Lakota board member resigned after saying of students arrested, ‘They should have shot them’

West Chester body cam video shows officers taking a juvenile into custody in the Lakota West High School parking lost on Aug. 26, 2020.

The recent resignation of a Lakota school board member was the result of him sending a “vile” email in the wake of the arrest arrest of two students, the board’s president said Friday.

In Todd Parnell’s email, which came in response to an email sent by the Lakota West High School principal about the arrests, the former board member wrote, “they should have shot them” referring to the Aug. 26 incident, said Lakota School Board President Brad Lovell during Friday’s board meeting.

Lovell then requested Parnell resign from the board on Aug. 27. Parnell did resign later on Aug. 27, publicly citing a job opportunity that would require him to move out of the Butler County school system.

ExploreLakota board to search for replacement after member unexpectedly resigns

But Parnell told the Journal-News on Friday he was only joking with his message to Ben Brown, principal of Lakota West.

On Aug. 26 a Lakota West High School male student was arrested by West Chester police in the parking lot as part of their serving a search warrant in connection with their investigation into an earlier home burglary. A juvenile female was also arrested.

Police officer’s body camera video showed a male student, handcuffed by officers, who was directed to remain sitting in the backseat of a cruiser but then tried to exit the cruiser and stand up ignoring the orders of officers.

The student was also yelling for other students nearby to destroy cell phones. The juvenile was later charged with tampering with evidence, resisting arrest and obstructing official business.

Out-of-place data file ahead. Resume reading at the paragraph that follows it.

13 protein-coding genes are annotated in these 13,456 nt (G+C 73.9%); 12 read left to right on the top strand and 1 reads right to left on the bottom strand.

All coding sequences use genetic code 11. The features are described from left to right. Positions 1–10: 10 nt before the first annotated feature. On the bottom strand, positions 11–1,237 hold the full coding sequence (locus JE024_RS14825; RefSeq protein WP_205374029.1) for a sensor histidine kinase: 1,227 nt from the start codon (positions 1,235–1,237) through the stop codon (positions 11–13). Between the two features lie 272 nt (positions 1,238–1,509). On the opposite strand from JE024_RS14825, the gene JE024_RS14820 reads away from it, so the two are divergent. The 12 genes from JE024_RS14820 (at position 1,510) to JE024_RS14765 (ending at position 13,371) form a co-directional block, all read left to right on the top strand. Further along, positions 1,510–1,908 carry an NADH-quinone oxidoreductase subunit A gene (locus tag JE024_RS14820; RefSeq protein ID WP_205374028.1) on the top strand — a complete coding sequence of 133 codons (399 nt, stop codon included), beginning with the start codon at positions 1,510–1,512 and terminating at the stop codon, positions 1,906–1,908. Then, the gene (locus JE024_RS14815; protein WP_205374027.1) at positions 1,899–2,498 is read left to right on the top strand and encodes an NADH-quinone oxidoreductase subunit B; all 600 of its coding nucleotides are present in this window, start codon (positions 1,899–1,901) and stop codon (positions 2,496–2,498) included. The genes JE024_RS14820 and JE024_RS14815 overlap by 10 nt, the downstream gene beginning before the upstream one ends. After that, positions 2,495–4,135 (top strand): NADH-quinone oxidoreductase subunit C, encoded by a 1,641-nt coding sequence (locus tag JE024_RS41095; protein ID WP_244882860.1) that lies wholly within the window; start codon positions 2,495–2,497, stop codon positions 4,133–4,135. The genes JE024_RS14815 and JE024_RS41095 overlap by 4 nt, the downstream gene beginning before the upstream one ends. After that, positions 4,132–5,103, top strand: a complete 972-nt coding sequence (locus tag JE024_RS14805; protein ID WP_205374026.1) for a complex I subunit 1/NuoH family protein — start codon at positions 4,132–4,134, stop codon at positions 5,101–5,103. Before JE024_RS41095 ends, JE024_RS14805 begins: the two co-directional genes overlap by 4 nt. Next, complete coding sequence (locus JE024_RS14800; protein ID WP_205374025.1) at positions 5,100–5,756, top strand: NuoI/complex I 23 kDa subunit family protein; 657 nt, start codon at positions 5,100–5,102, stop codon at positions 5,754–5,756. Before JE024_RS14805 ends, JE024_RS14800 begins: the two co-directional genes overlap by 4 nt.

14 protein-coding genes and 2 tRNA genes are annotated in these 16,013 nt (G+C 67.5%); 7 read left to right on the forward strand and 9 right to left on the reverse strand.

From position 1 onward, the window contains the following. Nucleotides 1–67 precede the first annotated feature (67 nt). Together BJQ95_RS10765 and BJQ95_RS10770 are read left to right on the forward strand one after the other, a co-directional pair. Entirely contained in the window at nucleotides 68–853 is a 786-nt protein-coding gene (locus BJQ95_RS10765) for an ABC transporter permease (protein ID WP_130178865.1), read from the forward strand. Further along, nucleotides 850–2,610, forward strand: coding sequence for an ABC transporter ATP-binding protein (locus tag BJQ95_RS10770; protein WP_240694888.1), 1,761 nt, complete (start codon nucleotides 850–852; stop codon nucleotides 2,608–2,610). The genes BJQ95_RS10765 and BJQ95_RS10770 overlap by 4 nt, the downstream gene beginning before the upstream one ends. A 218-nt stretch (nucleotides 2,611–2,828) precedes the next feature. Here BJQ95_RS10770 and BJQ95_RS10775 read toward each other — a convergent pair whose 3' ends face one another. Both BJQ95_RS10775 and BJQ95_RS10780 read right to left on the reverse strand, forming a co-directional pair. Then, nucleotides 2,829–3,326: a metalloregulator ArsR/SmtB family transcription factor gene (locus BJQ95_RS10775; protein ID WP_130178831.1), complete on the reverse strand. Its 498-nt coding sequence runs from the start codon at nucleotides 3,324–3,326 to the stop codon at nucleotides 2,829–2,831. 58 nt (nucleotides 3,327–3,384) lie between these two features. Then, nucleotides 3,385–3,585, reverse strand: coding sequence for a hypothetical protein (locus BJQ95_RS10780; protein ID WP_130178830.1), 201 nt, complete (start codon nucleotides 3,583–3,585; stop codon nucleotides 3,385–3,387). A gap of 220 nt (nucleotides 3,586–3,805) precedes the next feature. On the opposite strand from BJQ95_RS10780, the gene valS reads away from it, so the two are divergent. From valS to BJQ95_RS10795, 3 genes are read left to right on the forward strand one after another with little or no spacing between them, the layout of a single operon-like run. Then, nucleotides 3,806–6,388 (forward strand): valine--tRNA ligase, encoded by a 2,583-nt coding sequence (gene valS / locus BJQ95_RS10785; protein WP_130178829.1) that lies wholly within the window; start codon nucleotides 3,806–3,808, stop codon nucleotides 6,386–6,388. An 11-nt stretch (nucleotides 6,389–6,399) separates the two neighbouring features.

Parnell told the Journal-News after being informed of Lovell’s statement at the board meeting: “I made an ill-advised attempt at sarcastic humor.”

“Looking at it now the attempt at sarcasm was ill-advised. And given my intent to resign at the end of the year, which was my plan, and the opportunity to pursue a (job outside the district) I decided to resign now,” he said.

“As far as I was concerned, it was a bad joke and the decision to resign was mine,” said Parnell.

But Lovell in his statement said that “the decision was made quickly to ask Mr. Parnell for his resignation from the board. Unlike a company employee, as an elected official, a school board member cannot be immediately fired.”

“Mr. Parnell’s email to Mr. Brown was abhorrent and it does not in any way reflect the values of our school board, school district leadership or our school family,” said Lovell.

“Mr. Parnell submitted his resignation via email to Mr. Miller and me at noon that same day (Aug. 27). At this time, I, along with Mr. Miller and Mrs. Logan called each of the remaining three board members to explain what had happened. We agreed to hold an emergency meeting that afternoon to accept Mr. Parnell’s resignation.”

“Approximately two hours later, Mr. Parnell rescinded his resignation saying that he wanted to have ‘further discussion with the board and (his) personal attorney.’

“Less than one hour later, Mr. Parnell sent another email to Mr. Miller and me changing his mind once again and resigned. The board met at 4:30 p.m. that same day to accept the resignation.”

Lovell, said that “as a board, we discussed how to react to Mr. Parnell’s email to Mr. Brown and decided to not discuss it publicly out of sensitivity for Mr. Parnell’s family, particularly his children.”

“We want you, our community, to understand that Mr. Parnell’s vile comments have absolutely no place in this school district. The board acted swiftly and definitively to remove him from his seat. Our focus now is on finding the very best candidate from our community to fill the remainder of the open term on our school board,” he said.